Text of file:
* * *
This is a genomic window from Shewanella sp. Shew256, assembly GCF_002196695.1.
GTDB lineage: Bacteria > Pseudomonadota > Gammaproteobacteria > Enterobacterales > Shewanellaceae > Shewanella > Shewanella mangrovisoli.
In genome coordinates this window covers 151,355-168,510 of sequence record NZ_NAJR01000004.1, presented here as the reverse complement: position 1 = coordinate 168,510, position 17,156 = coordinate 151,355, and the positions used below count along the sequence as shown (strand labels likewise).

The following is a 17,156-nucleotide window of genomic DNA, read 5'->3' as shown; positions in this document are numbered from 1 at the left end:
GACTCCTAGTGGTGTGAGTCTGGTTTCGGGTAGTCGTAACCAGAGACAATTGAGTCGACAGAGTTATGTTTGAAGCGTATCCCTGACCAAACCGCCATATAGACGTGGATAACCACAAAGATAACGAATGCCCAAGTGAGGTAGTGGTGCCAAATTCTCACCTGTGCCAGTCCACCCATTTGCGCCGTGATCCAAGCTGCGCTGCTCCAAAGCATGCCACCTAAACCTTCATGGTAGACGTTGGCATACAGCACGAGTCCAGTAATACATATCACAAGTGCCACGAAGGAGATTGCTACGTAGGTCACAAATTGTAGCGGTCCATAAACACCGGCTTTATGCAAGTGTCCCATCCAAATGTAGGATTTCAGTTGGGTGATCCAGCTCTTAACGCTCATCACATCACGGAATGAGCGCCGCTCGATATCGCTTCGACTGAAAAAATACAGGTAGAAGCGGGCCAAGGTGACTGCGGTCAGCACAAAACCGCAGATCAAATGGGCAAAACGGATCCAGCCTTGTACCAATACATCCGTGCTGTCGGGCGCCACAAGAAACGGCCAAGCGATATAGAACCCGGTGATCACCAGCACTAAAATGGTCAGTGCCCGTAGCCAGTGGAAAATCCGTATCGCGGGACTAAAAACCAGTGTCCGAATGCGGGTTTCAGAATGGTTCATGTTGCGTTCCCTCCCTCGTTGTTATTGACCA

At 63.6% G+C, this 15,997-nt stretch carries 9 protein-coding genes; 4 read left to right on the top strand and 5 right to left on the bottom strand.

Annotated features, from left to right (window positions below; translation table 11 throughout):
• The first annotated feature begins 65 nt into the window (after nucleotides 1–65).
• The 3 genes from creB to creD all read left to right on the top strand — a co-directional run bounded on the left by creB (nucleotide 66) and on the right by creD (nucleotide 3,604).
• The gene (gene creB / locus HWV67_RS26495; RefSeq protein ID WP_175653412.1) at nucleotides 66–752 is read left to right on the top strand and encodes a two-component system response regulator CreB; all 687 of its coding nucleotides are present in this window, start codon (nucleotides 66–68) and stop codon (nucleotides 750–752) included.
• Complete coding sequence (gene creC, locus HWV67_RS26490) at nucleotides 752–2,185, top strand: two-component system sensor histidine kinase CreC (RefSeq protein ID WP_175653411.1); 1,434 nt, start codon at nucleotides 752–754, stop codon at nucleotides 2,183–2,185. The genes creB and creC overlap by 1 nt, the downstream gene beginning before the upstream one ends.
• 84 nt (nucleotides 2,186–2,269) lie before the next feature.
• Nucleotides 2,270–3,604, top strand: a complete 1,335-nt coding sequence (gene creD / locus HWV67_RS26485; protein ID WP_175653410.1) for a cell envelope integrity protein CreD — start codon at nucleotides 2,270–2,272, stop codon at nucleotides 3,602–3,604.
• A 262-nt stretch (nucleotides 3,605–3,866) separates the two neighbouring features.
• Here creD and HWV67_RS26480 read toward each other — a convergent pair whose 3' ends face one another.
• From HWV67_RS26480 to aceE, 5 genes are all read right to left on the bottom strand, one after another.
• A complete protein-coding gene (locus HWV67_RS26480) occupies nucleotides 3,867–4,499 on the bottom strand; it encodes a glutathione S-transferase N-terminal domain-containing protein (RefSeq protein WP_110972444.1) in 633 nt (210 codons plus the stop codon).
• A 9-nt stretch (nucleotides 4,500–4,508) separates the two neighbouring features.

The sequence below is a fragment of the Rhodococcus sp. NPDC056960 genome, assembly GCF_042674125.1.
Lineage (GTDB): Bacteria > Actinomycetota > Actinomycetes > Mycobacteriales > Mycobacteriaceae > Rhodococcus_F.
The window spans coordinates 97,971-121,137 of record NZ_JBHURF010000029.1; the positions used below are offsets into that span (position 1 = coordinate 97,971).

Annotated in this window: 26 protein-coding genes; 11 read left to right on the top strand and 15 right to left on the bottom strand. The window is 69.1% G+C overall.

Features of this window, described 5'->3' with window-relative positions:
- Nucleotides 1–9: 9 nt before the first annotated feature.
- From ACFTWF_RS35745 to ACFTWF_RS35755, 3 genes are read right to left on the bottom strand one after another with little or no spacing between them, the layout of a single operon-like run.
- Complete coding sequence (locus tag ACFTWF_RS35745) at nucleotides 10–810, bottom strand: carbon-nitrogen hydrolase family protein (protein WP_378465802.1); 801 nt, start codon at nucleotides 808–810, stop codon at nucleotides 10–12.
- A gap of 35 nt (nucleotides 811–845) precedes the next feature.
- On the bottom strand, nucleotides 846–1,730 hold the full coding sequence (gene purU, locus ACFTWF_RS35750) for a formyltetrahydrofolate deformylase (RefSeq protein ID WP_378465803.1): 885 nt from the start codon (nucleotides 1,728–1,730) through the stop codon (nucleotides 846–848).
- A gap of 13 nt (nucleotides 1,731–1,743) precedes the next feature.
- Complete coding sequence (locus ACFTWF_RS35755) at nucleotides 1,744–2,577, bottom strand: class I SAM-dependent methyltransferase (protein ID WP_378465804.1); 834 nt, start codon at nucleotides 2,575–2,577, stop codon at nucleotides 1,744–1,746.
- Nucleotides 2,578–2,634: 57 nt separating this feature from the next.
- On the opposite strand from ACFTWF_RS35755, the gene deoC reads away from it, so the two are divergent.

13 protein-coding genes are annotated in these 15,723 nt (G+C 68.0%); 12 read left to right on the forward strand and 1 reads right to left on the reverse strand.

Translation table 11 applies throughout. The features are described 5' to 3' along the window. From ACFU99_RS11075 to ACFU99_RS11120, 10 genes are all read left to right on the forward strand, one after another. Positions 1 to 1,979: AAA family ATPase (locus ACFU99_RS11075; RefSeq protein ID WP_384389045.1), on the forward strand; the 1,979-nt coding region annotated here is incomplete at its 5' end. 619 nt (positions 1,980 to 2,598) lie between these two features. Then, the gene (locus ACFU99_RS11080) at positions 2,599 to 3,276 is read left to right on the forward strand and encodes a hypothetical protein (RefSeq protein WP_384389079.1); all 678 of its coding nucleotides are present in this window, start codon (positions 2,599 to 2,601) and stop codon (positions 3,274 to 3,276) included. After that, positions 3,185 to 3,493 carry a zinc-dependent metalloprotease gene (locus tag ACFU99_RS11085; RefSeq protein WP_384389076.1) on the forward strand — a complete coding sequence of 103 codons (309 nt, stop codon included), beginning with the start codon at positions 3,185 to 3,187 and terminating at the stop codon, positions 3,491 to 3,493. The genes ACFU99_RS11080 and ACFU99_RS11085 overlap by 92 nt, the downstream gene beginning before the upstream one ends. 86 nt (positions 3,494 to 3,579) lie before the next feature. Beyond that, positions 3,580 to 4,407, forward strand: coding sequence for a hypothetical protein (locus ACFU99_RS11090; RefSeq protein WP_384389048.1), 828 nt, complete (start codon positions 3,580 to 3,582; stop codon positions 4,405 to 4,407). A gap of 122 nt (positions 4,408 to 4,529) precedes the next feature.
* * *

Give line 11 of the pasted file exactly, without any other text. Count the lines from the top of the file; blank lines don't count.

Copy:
• Complete coding sequence (gene creC, locus HWV67_RS26490) at nucleotides 752–2,185, top strand: two-component system sensor histidine kinase CreC (RefSeq protein ID WP_175653411.1); 1,434 nt, start codon at nucleotides 752–754, stop codon at nucleotides 2,183–2,185. The genes creB and creC overlap by 1 nt, the downstream gene beginning before the upstream one ends.